Imagination is more important than knowledge. So said Albert Einstein.
Before iPads and video games, X-box, Warcraft and the other endless parades of new games, kids used their imagination.
Like a muscle that goes unused, imagination can atrophy over time.
We come to depend on someone or something else to manage our time and emptiness, our moods and boredom. We can become addicted to this reliance on others to invent our way out of our daily dilemmas.
It’s often said that each of us has creativity as part of our makeup. If this is true, and if being creative is so useful to us, why then do so few of us use it?
How does our innate creativity get lost and how do we go about retrieving it?
Businesses increasingly say “we want someone who can think outside the box.”
How do we learn to do that?
In our recent newsletters we have been exploring William Glasser’s theory that in order to be happy, we must have five needs met.
1. Survival, food, water and safety.
2. Love and belonging.
3. To be significant and competent.
4. Freedom and autonomy.
5. Fun and learning.
Fun and learning, is closely connected to the need to be creative.
Children seem masters at being creative, it’s called play.
Everyone, it’s been said, is an artist of sorts. The carpenter, the millwright, the doctor, the mechanic, the mother, the child, the fly-tying fisherman, the builder of kites, the disabled person who paints with his mouth or foot, the computer program designer.
Who doesn’t have some source of inspiration from which they draw enjoyment, deriving a sense of well-being, confidence, and capacity? Every person has natural resources, despite how hidden or forgotten they have become.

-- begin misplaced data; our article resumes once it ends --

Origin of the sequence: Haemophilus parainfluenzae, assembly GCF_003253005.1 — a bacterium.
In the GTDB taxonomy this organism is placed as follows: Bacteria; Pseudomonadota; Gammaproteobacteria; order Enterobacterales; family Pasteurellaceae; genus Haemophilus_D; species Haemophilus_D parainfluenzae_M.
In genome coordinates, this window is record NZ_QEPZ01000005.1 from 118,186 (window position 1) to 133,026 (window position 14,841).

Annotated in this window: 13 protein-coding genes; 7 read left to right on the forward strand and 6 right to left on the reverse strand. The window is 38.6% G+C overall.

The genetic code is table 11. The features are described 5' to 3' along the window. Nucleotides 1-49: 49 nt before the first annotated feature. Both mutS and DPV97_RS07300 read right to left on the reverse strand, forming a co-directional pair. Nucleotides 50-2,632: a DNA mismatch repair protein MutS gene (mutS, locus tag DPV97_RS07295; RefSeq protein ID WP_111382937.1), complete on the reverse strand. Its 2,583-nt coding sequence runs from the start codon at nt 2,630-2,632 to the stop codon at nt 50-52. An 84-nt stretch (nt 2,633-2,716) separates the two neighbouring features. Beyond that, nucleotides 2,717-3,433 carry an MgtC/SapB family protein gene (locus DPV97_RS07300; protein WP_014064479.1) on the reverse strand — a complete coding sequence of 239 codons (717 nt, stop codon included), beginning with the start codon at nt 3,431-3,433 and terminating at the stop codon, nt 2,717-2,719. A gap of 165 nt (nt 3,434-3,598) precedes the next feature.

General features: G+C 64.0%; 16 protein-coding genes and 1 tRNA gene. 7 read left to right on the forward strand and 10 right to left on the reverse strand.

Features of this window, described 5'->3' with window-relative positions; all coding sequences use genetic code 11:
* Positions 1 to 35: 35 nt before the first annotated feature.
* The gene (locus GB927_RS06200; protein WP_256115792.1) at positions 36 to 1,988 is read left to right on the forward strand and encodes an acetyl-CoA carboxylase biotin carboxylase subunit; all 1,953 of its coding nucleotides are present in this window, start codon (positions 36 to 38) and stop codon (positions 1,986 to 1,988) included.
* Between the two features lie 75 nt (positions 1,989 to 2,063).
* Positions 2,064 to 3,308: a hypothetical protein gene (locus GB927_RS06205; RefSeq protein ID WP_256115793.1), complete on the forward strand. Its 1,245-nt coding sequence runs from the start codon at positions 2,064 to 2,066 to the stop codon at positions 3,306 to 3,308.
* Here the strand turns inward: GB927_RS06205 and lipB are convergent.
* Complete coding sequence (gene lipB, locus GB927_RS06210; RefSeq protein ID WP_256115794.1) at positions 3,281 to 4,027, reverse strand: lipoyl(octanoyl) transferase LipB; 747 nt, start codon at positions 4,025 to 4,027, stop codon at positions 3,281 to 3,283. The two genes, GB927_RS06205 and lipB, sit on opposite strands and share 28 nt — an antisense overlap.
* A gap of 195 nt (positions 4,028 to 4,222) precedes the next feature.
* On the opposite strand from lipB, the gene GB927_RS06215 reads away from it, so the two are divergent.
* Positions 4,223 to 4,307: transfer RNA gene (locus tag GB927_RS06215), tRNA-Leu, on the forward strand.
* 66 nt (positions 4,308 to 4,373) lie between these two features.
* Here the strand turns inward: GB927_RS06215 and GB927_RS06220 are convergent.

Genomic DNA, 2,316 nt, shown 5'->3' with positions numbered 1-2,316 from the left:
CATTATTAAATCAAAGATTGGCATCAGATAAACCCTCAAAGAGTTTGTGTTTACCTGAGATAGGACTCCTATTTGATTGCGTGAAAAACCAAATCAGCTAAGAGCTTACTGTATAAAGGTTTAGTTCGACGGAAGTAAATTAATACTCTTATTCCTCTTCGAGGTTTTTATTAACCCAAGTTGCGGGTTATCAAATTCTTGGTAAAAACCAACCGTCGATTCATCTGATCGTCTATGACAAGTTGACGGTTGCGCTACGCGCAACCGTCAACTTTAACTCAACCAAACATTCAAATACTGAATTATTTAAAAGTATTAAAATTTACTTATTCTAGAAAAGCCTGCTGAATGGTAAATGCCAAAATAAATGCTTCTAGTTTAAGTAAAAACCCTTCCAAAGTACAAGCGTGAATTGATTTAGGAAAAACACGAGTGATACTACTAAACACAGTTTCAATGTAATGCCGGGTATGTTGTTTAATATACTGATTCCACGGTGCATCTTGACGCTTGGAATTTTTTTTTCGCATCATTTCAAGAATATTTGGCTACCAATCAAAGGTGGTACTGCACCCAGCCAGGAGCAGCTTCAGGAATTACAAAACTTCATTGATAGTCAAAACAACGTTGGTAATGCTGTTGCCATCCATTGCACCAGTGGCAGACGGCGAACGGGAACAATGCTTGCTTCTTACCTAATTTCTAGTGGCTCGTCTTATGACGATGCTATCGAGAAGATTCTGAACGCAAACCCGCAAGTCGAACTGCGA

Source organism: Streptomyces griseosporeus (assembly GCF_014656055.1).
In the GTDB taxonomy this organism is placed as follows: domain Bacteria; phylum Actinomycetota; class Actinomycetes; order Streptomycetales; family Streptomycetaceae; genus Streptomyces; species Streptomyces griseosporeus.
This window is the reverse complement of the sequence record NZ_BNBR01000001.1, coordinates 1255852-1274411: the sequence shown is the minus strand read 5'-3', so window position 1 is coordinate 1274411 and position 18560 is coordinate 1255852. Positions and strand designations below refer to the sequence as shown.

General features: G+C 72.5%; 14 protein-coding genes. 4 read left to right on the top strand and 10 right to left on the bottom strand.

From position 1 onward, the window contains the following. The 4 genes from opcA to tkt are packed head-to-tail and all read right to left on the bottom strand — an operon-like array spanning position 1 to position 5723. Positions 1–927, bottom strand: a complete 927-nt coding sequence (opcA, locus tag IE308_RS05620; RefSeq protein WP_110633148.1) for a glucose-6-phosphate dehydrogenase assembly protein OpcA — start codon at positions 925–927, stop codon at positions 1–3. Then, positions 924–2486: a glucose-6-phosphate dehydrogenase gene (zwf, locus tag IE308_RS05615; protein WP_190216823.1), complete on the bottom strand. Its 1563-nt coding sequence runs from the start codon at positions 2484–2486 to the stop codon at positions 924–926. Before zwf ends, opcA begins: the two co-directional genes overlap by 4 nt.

To get in touch with our often forgotten creative or fun side, it helps to think back to things you enjoyed doing as a child. Research has shown that things we enjoy doing tend to stay constant over our life time, like a personality trait.
Unfortunately, many of us simply quit doing the things we enjoy, claiming to be too busy, or just forgetting how important these activities are to us.
To help you reclaim fun and creativity in your life, start by making a list of things you enjoyed doing as a child or young adult. Include in your list anything you can think of that makes you laugh, that brings you joy, and makes you smile.
Once you have a list, look for themes. Are you with people or alone? Are you outside or inside? Are you creating or deconstructing, contemplating or active, peaceful or pleasantly stressed?
Keep a log over the next few weeks of things that cause you to genuinely relax, smile, or to laugh. It is also important to pay attention to anything you might be engaging in that creates a false sense of fun. False fun is anything that appears fun at the moment but has negative consequences for which you later regret.
As adults we often settle for false fun like getting drunk, having affairs, gambling, or pornography, simply because it’s quick and easy. Unfortunately, false fun often increases our guilt and shame, and robs us of the opportunity to experience genuine joy, creativity and fun in life.
If you have difficulty getting in touch with your creative, fun side, you may find mindful meditation helpful in accessing that hidden side of you.
Jon Kabat Zinn is the founder of the mindful meditation movement and by clicking onto YouTube, you can find endless examples and free demonstrations which you can follow at your own pace.
Creativity doesn’t need to be defined only as art, music, movement or writing, since any gesture you make towards recovering your own inner voice will lead you in new directions.
Will it take effort? Of course, anything worthwhile does. We develop new skills and ideas and solutions by practicing.
See our Wellness Fact Sheets for additional practices that can open the doors of progress and healing for you.
Rob Ziegler, MA MPCP